38. ^ Hahamovitch, C. (2003). "Creating perfect immigrants: Guest workers of the world in historical perspective 1". Labor History. 44 (1): 69–94. doi:10.1080/0023656032000057010. 
  39. ^ a b "Webster". Archived from the original on 2005-11-06. Retrieved 2005-11-06. 
  40. ^ a b "AENJ 1.1: Stigma, racism and power". 
  41. ^ a b "De Telegraaf-i [] Binnenland - Van Dale vrijuit". 2001-11-15. Retrieved 2015-09-06. 
  42. ^ nl:Turk (scheldwoord)#cite note-2 Turk (scheldwoord) Dutch Wikipedia article about Turk (curseword)
  43. ^ a b Archived from the original on August 18, 2011. Retrieved May 18, 2009.  Missing or empty |title= (help)
  44. ^ "The Turk in America". 
  45. ^ Falkowski, Maciej (13 October 2009). "A symbolic breakthrough in Armenian-Turkish relations". Centre for Eastern Studies. Retrieved 2 July 2013. The signature of the documents marks a symbolic breakthrough in the hostile relations between Turkey and Armenia.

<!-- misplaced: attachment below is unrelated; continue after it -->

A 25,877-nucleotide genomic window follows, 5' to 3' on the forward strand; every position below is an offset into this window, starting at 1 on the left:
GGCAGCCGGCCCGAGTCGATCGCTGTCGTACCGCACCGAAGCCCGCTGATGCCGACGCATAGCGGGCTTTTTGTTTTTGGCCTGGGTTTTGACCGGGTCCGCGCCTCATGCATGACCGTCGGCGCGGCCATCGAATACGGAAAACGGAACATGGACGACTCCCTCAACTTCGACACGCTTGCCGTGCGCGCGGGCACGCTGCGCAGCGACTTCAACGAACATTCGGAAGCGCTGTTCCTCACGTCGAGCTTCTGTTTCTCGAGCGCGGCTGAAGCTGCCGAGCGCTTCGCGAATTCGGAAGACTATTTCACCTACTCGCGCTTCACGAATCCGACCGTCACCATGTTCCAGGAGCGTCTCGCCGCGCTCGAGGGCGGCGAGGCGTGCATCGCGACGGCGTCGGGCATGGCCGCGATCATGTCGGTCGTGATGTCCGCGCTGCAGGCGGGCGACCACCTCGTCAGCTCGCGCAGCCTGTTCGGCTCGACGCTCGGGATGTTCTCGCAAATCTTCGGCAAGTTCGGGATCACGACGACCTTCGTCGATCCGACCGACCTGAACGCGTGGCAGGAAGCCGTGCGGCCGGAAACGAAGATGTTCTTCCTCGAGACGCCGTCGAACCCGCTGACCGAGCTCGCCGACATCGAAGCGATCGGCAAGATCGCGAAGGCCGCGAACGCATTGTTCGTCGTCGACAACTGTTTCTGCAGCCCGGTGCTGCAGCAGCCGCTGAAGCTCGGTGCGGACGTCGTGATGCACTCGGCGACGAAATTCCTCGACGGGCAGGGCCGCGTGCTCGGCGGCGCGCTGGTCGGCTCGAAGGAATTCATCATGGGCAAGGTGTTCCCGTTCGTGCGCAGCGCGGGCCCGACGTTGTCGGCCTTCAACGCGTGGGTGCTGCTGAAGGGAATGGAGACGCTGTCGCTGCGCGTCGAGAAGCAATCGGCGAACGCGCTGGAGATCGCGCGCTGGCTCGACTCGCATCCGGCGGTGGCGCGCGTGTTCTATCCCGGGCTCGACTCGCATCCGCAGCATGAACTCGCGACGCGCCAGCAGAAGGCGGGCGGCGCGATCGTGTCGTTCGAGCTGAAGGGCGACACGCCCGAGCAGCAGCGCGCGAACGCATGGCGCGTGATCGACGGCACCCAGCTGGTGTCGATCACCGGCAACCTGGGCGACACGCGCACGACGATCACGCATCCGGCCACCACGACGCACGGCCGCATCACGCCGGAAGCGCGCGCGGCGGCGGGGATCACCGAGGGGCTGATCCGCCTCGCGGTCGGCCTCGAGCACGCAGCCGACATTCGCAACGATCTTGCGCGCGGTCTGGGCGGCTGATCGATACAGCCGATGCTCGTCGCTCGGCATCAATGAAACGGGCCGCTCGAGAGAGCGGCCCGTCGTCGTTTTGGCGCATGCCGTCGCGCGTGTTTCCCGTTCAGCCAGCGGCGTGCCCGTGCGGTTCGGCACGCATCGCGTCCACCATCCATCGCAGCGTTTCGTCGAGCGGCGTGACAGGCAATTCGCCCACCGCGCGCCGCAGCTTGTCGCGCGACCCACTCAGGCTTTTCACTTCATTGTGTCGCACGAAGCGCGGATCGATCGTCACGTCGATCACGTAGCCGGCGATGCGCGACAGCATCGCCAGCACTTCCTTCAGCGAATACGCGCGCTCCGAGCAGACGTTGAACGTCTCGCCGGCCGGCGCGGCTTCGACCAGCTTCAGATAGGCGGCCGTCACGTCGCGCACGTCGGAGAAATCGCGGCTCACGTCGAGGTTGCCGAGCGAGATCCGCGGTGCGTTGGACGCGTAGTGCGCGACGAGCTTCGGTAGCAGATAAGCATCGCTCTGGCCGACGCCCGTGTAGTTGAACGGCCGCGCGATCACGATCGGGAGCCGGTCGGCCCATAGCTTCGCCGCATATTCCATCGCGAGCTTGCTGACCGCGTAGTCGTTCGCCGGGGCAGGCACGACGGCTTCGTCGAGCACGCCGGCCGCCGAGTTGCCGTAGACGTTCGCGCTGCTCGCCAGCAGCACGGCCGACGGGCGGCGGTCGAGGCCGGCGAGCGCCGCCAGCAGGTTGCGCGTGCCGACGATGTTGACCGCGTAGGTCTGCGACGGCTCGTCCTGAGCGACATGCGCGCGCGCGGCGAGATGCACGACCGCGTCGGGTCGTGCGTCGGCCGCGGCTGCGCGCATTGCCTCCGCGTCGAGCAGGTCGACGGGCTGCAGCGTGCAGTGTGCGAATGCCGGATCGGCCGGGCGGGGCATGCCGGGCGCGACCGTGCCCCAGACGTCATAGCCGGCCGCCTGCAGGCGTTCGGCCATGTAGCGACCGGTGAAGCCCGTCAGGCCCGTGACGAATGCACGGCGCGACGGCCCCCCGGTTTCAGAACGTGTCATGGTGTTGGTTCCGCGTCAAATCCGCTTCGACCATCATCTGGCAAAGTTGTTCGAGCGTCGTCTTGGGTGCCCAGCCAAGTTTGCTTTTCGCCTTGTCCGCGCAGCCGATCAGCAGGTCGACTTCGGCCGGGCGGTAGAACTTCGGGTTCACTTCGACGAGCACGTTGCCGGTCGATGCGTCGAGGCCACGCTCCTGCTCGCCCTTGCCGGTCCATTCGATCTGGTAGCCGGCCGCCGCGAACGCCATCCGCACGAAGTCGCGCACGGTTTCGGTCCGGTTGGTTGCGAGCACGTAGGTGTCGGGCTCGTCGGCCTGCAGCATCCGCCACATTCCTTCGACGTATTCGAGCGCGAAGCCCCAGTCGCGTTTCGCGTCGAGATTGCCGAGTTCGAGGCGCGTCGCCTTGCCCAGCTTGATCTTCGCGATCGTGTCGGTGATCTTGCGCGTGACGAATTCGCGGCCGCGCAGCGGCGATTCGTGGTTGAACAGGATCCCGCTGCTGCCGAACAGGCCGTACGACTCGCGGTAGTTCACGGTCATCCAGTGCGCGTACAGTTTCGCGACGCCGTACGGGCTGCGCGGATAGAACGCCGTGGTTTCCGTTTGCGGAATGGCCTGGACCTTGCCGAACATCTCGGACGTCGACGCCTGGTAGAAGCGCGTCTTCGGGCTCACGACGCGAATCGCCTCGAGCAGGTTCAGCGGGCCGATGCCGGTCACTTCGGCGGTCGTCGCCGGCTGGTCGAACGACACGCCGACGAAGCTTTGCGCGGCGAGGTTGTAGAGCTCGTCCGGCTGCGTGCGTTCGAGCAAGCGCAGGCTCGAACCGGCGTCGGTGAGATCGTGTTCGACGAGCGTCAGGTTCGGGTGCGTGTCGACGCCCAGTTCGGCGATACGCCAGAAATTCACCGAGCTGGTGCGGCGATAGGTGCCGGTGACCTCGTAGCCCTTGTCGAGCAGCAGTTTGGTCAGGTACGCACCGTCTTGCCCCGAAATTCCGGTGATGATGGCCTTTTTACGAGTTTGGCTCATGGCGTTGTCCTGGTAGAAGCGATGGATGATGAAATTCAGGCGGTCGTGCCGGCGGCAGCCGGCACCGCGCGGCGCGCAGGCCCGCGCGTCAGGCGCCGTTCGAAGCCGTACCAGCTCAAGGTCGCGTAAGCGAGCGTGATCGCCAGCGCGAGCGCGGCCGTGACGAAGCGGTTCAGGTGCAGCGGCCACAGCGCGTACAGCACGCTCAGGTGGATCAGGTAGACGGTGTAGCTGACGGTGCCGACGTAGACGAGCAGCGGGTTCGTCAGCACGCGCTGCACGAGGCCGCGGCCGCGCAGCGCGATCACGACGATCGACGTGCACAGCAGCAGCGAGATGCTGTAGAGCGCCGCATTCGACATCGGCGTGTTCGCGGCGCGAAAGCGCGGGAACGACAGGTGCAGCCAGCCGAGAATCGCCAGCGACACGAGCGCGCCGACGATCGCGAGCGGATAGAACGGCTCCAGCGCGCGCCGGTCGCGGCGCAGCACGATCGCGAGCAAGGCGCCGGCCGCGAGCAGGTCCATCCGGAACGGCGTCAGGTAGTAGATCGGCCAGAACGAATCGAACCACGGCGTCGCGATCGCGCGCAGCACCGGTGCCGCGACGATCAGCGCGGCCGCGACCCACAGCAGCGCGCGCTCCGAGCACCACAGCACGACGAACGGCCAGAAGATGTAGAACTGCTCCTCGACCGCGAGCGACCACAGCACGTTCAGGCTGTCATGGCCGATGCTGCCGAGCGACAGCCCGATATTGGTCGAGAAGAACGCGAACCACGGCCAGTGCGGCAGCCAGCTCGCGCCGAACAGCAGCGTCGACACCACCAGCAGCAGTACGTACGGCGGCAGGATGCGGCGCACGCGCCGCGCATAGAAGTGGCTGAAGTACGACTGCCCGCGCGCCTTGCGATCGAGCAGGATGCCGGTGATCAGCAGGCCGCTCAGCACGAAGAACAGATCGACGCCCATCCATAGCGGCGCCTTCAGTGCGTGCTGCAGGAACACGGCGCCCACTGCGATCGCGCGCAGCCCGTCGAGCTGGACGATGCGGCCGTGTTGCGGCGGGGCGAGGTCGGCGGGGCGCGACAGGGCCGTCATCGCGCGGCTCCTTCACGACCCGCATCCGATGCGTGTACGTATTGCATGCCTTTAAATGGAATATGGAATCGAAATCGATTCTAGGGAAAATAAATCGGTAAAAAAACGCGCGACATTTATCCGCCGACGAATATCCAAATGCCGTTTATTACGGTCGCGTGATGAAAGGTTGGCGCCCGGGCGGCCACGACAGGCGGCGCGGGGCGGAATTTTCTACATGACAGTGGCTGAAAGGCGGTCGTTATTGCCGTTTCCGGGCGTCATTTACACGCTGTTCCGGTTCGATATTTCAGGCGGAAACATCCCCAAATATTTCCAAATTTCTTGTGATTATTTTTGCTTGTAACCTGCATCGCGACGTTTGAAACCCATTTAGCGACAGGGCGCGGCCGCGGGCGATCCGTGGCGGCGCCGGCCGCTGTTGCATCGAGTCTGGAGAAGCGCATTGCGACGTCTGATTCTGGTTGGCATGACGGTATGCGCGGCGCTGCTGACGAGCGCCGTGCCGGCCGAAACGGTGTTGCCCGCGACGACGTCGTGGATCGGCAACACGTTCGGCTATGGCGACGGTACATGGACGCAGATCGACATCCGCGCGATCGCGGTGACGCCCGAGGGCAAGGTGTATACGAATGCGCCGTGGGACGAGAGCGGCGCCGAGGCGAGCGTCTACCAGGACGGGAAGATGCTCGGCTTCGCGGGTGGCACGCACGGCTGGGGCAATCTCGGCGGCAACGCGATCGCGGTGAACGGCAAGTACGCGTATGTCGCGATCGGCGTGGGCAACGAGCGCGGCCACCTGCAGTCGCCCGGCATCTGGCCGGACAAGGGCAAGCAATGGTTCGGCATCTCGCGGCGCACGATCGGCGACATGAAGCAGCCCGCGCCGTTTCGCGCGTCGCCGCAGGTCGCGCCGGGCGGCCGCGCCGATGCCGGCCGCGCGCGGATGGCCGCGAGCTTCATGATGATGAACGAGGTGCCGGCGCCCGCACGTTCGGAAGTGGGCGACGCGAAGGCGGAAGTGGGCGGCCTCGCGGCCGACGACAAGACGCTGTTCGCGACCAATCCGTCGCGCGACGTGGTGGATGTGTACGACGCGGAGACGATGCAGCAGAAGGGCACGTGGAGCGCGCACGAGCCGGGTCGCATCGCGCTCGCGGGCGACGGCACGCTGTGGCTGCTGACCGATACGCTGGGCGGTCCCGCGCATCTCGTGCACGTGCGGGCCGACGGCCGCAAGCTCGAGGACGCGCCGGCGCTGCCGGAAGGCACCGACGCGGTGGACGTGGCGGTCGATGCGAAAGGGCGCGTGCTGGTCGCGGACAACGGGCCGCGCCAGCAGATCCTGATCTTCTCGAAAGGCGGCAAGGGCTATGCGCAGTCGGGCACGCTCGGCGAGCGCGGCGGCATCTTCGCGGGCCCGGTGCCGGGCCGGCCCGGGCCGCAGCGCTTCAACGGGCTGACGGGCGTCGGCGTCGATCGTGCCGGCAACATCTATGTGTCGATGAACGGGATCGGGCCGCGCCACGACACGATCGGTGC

46. ^ "Armenia National Voter Study October 27 – November 3, 2007" (PDF). IRI, USAID, Baltic Surveys Ltd./The Gallup Organization, ASA. p. 34. Retrieved 4 May 2013. 
  47. ^ [2]
  48. ^ "A Concise History of Bulgaria - R. J. Crampton". 2005-11-24. p. 111. Retrieved 2015-09-06. 
  49. ^ Minahan 2002, 1613.
  50. ^ R. J. Crampton, 2007, Bulgaria, pp. 431–433
  51. ^ Waardenburg, Jacques (2003). Muslims and others: relations in context. Walter de Gruyter. p. 266. ISBN 978-3-11-017627-8. Anti-Islamic campaigns arose in the nationalist anti-Turkish measures implemented in Bulgaria in the 1980s. 
  52. ^ Katsikas 2010, 65.